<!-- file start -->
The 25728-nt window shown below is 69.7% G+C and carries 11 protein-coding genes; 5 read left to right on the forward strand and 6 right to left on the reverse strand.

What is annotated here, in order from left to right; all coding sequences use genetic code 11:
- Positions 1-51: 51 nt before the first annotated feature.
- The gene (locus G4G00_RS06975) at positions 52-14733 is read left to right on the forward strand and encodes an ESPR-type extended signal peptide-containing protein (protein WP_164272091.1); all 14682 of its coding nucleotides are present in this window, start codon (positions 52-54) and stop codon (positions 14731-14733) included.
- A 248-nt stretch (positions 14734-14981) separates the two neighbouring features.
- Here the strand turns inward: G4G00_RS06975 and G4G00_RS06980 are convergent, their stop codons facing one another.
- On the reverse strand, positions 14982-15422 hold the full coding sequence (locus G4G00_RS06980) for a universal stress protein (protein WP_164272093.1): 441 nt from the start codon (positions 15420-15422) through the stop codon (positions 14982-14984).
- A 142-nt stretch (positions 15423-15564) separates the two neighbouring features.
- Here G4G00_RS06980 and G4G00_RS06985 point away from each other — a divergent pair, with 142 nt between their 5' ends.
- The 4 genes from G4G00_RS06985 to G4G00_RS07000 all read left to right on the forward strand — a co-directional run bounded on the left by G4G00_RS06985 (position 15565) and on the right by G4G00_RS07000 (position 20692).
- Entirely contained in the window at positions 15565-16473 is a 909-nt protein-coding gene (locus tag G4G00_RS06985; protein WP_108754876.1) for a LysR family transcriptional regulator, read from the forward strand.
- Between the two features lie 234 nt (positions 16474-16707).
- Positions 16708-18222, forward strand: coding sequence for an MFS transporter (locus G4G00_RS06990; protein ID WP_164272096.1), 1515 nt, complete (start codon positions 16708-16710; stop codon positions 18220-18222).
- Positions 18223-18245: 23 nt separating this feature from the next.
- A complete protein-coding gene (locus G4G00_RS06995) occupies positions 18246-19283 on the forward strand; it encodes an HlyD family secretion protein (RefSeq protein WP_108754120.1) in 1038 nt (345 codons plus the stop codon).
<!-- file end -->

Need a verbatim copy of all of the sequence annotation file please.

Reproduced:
The 25728-nt window shown below is 69.7% G+C and carries 11 protein-coding genes; 5 read left to right on the forward strand and 6 right to left on the reverse strand.

What is annotated here, in order from left to right; all coding sequences use genetic code 11:
- Positions 1-51: 51 nt before the first annotated feature.
- The gene (locus G4G00_RS06975) at positions 52-14733 is read left to right on the forward strand and encodes an ESPR-type extended signal peptide-containing protein (protein WP_164272091.1); all 14682 of its coding nucleotides are present in this window, start codon (positions 52-54) and stop codon (positions 14731-14733) included.
- A 248-nt stretch (positions 14734-14981) separates the two neighbouring features.
- Here the strand turns inward: G4G00_RS06975 and G4G00_RS06980 are convergent, their stop codons facing one another.
- On the reverse strand, positions 14982-15422 hold the full coding sequence (locus G4G00_RS06980) for a universal stress protein (protein WP_164272093.1): 441 nt from the start codon (positions 15420-15422) through the stop codon (positions 14982-14984).
- A 142-nt stretch (positions 15423-15564) separates the two neighbouring features.
- Here G4G00_RS06980 and G4G00_RS06985 point away from each other — a divergent pair, with 142 nt between their 5' ends.
- The 4 genes from G4G00_RS06985 to G4G00_RS07000 all read left to right on the forward strand — a co-directional run bounded on the left by G4G00_RS06985 (position 15565) and on the right by G4G00_RS07000 (position 20692).
- Entirely contained in the window at positions 15565-16473 is a 909-nt protein-coding gene (locus tag G4G00_RS06985; protein WP_108754876.1) for a LysR family transcriptional regulator, read from the forward strand.
- Between the two features lie 234 nt (positions 16474-16707).
- Positions 16708-18222, forward strand: coding sequence for an MFS transporter (locus G4G00_RS06990; protein ID WP_164272096.1), 1515 nt, complete (start codon positions 16708-16710; stop codon positions 18220-18222).
- Positions 18223-18245: 23 nt separating this feature from the next.
- A complete protein-coding gene (locus G4G00_RS06995) occupies positions 18246-19283 on the forward strand; it encodes an HlyD family secretion protein (RefSeq protein WP_108754120.1) in 1038 nt (345 codons plus the stop codon).